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The year 2002 has been important and successful for Bulgaria’s aspiration to become a member of NATO and the European Union. An invitation to join the Alliance and a clear road map for EU integration came as a result of years of sustained government effort and wide public support. What became nonetheless apparent was that to undertake the obligations of membership the country needed a significant improvement in the capacity to apply the law. Thus, CSD’s focus on the linkages between the rule of law and a number of soft security issues was again at the forefront of transition reforms.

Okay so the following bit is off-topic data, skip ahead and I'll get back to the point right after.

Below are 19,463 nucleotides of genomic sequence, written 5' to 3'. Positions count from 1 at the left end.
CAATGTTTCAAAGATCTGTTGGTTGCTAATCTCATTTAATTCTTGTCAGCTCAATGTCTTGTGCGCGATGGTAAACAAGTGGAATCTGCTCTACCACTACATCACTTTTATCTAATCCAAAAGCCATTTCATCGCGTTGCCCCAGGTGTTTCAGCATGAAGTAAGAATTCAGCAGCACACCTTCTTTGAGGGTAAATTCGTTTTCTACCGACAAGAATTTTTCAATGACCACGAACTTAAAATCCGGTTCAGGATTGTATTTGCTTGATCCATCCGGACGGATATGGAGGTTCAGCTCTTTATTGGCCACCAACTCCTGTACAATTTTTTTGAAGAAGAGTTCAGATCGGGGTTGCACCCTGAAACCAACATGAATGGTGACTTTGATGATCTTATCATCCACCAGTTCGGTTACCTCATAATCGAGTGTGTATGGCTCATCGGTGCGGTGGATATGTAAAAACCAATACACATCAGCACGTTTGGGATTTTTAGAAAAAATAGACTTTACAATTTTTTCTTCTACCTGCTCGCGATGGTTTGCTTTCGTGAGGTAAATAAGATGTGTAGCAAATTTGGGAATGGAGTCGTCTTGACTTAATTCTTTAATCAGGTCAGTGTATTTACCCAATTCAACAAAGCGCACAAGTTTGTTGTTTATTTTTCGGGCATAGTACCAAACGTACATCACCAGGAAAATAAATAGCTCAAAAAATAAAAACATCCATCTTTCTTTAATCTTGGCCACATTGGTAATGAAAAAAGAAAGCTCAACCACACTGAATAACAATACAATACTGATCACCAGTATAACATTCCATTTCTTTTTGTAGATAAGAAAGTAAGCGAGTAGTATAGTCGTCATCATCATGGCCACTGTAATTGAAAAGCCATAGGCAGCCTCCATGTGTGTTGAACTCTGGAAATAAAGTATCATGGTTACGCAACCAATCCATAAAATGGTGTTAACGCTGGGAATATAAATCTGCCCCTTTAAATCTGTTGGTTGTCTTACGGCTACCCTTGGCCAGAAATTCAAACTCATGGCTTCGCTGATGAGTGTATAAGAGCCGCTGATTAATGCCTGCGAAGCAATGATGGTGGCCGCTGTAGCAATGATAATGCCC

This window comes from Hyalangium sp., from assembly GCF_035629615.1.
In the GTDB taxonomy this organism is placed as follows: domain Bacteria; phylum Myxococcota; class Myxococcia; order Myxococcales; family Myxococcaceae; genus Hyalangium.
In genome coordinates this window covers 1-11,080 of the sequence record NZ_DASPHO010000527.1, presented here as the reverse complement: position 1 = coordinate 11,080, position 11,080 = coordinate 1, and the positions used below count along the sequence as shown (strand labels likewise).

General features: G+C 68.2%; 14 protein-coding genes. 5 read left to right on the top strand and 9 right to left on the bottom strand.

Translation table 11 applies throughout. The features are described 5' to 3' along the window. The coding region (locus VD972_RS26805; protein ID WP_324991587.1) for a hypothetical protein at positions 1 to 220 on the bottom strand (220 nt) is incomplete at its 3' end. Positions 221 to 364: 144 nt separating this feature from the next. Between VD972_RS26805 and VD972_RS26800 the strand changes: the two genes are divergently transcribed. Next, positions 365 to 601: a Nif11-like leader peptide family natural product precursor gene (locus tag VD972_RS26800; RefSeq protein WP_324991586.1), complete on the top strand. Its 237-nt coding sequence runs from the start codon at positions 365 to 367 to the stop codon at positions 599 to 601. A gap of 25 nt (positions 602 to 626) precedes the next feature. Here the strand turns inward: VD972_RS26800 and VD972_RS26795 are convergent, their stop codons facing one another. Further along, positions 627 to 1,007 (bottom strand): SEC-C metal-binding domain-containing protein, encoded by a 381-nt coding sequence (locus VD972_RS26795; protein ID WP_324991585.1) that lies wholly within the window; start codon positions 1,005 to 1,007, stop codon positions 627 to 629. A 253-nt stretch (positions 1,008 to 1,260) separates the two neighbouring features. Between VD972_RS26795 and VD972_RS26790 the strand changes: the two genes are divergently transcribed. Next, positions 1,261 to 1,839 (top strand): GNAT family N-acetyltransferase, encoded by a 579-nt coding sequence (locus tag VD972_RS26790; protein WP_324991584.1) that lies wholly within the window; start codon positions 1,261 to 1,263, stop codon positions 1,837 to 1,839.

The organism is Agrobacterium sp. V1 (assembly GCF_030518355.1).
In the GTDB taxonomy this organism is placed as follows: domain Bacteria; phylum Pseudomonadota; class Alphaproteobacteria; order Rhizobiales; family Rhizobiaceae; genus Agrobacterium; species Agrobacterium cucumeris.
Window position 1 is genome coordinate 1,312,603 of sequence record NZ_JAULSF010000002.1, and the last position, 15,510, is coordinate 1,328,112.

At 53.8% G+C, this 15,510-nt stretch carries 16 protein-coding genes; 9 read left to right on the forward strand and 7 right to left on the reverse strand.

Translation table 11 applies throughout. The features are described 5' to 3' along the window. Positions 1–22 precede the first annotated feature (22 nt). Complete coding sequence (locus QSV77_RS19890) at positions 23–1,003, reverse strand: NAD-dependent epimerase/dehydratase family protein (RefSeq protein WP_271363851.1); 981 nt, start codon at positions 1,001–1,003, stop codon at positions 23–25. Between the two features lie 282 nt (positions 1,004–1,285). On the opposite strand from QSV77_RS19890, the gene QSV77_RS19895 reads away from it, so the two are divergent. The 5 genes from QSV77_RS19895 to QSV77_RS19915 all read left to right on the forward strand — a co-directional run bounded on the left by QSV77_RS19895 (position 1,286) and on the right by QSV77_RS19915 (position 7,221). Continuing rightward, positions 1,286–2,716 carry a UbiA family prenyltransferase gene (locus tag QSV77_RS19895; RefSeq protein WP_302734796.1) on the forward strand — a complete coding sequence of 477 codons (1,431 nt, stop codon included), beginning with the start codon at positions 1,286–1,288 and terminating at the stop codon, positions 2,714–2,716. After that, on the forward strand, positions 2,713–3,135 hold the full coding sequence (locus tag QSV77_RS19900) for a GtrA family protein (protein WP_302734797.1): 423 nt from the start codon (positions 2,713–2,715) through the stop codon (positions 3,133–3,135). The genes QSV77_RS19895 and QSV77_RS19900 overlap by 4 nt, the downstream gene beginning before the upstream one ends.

Five years ago CSD began to promote a new public-private cooperation approach to one of the key rule of law areas – anti-corruption. In 2002, the main outcome of its leadership - Coalition 2000, one of the most successful anti-corruption initiatives in a transition country – looked back on a number of achievements. Having influenced government policy, enhanced public intolerance and helped Bulgaria improve over 20 points in its international corruption ranking, in 2002 the Coalition laid out the strategy for its work during the next several years. It now covers a wide range of areas including the informal economy, judicial and administrative reform, and corporate governance. Asign of its international impact was the growing number of requests for exchange of best practices from countries from the NIS, Southeast Europe and other regions.

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